How I Earn 3x More Money From Stocks

“Dividend stocks” are stocks that pay a set amount of money back to shareholders on a regular basis, usually quarterly, but the regularity can vary. Some REIT’s (Real Estate Investment Trusts) for instance, pay a dividend monthly, such as AGNC.

Say you own 1000 shares of a company that has a total of 10,000 shares available for purchase (shares outstanding). You would own 10% of that company and would be entitled to 10% of their profits, assuming that are paying out a percentage equal to 10% return. Sometimes a company will pay their investors the profits as a Dividend, or they may simply reinvest back into the company, further increasing the company’s value/expansion.

Over time dividend stocks tend to outperform non-dividend paying stocks. There are a few theoretical reasons for this. Take a look at the chart below from Seeking Alpha 1112099-14705907430085537

It’s pretty easy to see that you would have accumulated over 3.3x more money if you had invested in dividend stocks vs non-dividend paying stocks, over the long term. Dividend stocks don’t always beat non-dividend paying ones as pointed out in the SA article above. “In the 1990’s, low income-earning but high valuation companies shot past dividend paying stocks, but were later crushed when the tech bubble burst.”

The first major reason is that any company that is paying out a dividend to it’s shareholders is most likely actually making money and if a company has a long track record of paying or even increasing dividends every year, you know they are doing something right. Dividends are paid from profits and is a reward given to shareholders for helping the company grow (by buying shares). Almost all of the companies on the Dividend Aristocrats list (Companies paying & raising dividends for 25+Years)  are ones you’d probably recognize as household names. Companies such as; Clorox, ExxonMobil, Coca-Cola, Proctor & Gamble, and Target. You can see that these are names that have stuck around through multiple recessions and market downturns. They have brand loyalty, a large moat (or barrier to entry), and consistent cashflow. If you’re like me, you want to pack your portfolio with names like these because when the inevitable happens and the markets go sour, these companies will be the ones to hold steadfast even in some of the worst economic conditions.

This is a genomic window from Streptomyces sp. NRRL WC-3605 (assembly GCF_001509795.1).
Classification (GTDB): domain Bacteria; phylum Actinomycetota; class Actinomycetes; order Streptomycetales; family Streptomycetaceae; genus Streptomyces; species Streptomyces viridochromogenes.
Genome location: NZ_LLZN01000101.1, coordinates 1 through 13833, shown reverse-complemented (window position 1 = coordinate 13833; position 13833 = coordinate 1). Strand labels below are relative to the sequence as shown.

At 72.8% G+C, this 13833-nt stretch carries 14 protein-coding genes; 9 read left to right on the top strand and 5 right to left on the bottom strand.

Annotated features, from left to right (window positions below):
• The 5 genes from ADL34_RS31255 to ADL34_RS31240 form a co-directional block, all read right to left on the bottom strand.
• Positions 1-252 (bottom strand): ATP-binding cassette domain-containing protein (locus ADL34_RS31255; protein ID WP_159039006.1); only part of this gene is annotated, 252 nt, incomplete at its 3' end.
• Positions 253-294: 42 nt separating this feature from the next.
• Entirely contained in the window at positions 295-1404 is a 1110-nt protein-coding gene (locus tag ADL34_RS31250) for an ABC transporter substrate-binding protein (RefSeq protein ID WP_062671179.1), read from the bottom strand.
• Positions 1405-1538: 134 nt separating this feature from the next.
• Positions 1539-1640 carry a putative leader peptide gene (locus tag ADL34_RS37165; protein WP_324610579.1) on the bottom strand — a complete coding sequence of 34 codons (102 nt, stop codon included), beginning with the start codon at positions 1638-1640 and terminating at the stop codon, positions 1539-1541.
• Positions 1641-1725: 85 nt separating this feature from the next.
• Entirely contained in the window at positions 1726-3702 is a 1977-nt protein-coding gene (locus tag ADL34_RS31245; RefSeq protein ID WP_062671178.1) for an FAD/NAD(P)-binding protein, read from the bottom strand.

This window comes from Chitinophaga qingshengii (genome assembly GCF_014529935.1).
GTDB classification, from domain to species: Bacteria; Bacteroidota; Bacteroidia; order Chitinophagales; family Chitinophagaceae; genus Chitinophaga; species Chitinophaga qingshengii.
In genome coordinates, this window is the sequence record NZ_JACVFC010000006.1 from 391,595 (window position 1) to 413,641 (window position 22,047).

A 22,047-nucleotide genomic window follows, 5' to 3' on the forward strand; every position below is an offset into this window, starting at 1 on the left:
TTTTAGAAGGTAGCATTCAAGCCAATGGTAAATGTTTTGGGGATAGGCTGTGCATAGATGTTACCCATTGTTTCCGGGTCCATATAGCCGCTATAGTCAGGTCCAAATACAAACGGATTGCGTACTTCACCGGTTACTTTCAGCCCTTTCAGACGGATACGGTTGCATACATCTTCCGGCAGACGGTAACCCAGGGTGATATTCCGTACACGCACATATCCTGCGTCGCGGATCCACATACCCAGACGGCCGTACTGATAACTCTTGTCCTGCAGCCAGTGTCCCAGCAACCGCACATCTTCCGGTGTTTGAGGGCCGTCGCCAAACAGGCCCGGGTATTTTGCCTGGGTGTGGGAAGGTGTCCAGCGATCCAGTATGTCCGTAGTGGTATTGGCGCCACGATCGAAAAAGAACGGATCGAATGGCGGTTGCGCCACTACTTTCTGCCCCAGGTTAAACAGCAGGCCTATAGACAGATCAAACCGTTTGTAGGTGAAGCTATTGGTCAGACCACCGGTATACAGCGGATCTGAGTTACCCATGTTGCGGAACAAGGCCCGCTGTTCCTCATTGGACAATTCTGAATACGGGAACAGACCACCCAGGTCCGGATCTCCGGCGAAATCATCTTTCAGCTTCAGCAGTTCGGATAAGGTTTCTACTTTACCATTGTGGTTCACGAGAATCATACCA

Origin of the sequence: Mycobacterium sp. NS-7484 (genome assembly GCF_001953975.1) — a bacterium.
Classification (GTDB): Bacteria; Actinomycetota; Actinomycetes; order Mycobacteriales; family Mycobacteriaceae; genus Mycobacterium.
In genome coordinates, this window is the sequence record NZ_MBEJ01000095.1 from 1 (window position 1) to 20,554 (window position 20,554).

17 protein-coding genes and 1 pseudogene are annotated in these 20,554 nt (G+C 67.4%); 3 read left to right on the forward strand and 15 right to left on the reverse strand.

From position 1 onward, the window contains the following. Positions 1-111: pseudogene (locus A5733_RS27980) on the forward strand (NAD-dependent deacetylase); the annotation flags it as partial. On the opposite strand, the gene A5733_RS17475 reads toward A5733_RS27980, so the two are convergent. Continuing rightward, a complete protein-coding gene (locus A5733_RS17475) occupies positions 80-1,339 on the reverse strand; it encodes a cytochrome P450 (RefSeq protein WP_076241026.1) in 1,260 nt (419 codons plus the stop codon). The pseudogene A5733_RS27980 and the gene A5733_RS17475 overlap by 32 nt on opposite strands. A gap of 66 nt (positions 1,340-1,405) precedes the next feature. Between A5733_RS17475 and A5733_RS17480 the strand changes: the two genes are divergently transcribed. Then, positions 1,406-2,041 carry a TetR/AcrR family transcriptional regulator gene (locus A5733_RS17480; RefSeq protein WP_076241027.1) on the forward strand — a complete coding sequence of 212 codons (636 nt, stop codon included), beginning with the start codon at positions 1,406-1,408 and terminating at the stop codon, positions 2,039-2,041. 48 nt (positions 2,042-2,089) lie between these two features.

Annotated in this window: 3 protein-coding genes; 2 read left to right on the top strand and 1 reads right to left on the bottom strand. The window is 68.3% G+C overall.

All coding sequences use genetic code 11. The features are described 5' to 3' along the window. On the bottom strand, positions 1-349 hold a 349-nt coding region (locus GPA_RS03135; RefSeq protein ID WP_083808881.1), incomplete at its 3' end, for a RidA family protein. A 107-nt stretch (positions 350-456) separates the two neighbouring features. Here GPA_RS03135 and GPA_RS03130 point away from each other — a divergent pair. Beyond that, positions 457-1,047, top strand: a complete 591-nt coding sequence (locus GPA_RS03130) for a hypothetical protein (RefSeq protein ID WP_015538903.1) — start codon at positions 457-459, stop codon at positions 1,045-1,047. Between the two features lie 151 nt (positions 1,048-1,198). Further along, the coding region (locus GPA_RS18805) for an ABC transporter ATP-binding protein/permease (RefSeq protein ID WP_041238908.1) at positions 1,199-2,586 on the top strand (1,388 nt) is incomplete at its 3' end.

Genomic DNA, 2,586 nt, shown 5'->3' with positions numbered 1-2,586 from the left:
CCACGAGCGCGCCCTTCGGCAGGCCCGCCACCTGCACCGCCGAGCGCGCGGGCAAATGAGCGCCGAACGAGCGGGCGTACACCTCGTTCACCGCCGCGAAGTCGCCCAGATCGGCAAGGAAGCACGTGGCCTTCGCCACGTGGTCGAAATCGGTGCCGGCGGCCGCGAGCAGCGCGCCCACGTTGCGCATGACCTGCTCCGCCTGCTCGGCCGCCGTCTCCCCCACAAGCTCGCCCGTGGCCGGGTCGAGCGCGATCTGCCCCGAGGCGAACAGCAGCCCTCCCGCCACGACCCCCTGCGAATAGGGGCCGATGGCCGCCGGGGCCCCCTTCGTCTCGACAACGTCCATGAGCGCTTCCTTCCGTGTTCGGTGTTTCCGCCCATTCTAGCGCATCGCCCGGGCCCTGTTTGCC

A second reason that dividend stocks tend to beat their rivals is that you are less likely to sell off shares of a company that’s paying you cash to keep them in your portfolio. It’s that simple. Div stocks provide less volatility during market crashes, but tend to grow at less of a clip during rapid market growth. If you are thinking that you should have a combination of dividend and non dividend paying stocks, you are probably right but I have seen people with portfolios of only dividend paying stocks and they seem to fair very well also. My preference is majority dividend paying stocks, with a selection of stocks that although may have higher volatility, have the potential to create huge returns. Think Amazon, which doesn’t pay a dividend at all, although I don’t own it personally.

I think a third reason dividend stocks outperform is the simple reason that companies will usually increase their dividend payouts as time goes on. Take a look at this example from HubPages, they have a simple chart to explain this.

EXAMPLE: Let’s say you are 25 years old and you start off with $10,000 to invest. You earn 5 % yield on your stocks, which pay a monthly dividend. These stocks also increase their dividends by 10 % each year (for example $1 per share paid in dividends becomes $1.10, $1.21, etc.). You invest for a 20 year period. You don’t add any more money to the account, and you choose to re-invest all of your dividends.

When you are 45-year-old, how much will your initial $10,000 be worth? $133,561.01. But it gets better. Remember in year 1, when you were earning 5 % or $500 a year in dividends? You are now making that each month! By year 20, you are now receiving $5,866.32 each year in dividends. You can choose to sell your stock or you can simply take your $488 monthly dividend and do what you please.

Do the math for yourself at Dividend Ladder.

The Power of Dividend Raises

Initial Investment
Yearly Dividend Increase
Value After 20 Years
4 %
5 %
5 %
7 %
6 %
10 %


As you should be able to see, there is huge power to be unlocked from dividends and reinvesting them over the long-term.

Let your money work for you, don’t work for your money.

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